In 2016 the Council of Europe’s Committee of Social Rights determined that the country’s law and practice violated the human rights of Travellers on the following grounds: inadequate conditions at many Traveller sites, insufficient provision of accommodation for Travellers, inadequate legal safeguards for Travellers threatened with eviction, and evictions carried out without necessary safeguards. The government took no known action to redress these problems.
Acts of Violence, Discrimination, and Other Abuses Based on Sexual Orientation and Gender Identity
The law prohibits discrimination based on sexual orientation in employment, goods, services, and education. The law does not include gender identity as an explicit category, but the courts interpreted it as prohibiting discrimination against transgender persons.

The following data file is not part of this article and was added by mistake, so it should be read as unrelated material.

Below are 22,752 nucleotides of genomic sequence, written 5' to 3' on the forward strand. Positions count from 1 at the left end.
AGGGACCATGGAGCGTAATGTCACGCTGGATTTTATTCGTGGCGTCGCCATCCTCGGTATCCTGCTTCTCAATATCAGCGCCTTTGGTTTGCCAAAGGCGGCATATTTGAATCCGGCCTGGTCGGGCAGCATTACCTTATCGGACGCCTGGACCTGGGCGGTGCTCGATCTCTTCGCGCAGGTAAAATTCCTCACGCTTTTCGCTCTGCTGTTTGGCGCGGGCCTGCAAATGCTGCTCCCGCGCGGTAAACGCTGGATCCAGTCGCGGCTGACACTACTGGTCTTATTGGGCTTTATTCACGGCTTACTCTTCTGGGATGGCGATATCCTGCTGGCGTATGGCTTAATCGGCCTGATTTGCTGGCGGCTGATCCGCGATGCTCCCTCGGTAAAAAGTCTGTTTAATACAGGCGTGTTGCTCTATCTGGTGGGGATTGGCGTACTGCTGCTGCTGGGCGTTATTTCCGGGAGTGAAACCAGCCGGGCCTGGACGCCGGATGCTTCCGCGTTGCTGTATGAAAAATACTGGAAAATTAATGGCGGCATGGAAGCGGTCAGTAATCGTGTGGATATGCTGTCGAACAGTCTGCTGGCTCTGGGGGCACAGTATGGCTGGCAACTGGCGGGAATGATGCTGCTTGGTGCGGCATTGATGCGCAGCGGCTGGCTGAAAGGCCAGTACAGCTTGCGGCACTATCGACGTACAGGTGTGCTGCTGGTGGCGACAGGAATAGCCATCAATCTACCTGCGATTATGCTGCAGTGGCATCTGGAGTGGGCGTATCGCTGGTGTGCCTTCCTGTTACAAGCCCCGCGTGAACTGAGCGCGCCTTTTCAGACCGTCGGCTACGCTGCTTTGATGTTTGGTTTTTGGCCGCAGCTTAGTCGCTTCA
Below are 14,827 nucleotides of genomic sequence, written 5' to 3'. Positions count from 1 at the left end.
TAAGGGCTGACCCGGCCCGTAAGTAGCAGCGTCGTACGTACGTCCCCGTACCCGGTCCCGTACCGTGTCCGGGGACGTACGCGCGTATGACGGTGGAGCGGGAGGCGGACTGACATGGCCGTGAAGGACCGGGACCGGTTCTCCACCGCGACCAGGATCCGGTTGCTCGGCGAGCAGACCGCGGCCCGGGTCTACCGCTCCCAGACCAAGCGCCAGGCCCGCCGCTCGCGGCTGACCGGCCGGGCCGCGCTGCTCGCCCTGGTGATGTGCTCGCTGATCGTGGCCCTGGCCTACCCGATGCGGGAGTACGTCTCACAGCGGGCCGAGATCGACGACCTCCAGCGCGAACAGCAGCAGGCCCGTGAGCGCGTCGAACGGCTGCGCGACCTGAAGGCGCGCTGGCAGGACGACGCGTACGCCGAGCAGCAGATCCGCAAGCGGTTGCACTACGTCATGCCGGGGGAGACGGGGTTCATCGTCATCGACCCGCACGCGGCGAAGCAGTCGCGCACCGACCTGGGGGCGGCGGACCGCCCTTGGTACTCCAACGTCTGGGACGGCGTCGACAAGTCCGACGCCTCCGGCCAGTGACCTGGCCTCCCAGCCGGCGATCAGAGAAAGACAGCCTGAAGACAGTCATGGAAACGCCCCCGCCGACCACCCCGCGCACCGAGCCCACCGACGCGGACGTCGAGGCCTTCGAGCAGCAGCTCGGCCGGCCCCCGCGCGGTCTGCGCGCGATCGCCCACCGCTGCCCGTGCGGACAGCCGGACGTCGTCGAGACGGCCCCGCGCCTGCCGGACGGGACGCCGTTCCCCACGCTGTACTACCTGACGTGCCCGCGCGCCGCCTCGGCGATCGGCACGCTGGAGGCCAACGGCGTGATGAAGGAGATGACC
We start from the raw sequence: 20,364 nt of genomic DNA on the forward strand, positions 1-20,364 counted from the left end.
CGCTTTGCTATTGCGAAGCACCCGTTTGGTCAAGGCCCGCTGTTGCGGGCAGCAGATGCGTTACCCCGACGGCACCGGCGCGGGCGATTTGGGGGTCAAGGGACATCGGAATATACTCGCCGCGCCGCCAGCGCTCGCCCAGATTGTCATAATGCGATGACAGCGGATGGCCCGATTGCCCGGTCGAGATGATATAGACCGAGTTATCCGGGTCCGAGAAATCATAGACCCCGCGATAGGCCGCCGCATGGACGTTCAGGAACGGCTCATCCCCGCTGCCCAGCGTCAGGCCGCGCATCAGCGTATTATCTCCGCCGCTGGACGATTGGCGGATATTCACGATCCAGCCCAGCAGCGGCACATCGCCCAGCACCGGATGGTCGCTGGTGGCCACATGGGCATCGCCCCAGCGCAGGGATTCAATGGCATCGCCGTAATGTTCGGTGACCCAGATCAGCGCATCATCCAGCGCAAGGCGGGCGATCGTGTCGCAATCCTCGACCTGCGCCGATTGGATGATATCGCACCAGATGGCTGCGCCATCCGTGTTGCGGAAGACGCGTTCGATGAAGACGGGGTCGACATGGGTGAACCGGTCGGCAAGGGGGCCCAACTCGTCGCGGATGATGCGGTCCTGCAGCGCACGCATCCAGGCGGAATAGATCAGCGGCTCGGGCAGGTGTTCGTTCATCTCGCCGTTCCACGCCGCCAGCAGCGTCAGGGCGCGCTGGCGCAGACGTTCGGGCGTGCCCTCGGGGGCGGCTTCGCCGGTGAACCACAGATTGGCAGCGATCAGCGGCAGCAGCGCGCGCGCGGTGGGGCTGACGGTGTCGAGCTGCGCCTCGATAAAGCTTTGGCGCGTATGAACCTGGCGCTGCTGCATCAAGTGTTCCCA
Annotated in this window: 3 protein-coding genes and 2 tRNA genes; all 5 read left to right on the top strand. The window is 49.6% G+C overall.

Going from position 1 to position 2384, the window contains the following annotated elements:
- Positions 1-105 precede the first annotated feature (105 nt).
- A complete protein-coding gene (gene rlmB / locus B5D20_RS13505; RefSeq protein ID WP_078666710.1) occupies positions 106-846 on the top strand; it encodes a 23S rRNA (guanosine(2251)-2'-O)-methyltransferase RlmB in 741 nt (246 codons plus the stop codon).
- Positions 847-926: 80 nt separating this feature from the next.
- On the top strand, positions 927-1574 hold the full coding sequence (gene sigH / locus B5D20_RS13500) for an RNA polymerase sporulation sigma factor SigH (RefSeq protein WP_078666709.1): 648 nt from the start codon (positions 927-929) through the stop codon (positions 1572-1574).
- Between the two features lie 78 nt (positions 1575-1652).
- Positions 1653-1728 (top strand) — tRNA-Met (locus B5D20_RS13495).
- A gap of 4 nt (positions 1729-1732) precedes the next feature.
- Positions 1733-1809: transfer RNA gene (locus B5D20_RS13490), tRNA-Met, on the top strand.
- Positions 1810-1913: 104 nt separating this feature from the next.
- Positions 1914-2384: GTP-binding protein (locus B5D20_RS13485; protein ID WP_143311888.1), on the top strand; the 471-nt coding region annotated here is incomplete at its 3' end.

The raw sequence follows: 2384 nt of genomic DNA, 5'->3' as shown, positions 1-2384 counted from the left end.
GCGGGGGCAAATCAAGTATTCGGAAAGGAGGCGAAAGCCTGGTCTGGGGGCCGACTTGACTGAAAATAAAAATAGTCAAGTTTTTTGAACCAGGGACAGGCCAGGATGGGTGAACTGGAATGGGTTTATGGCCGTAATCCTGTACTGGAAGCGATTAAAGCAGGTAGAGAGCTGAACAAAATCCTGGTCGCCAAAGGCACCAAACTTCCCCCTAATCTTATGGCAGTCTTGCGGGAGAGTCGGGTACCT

Civil liberties and civil society organizations reported the law does not include specific provisions on hate crimes or bias-motivated violence, and does not consider prejudice as an aggravating factor when sentencing criminals. In 2017 CEDAW alleged, “Medically irreversible and unnecessary sex assignment surgery and other treatments are reportedly performed on intersex children.”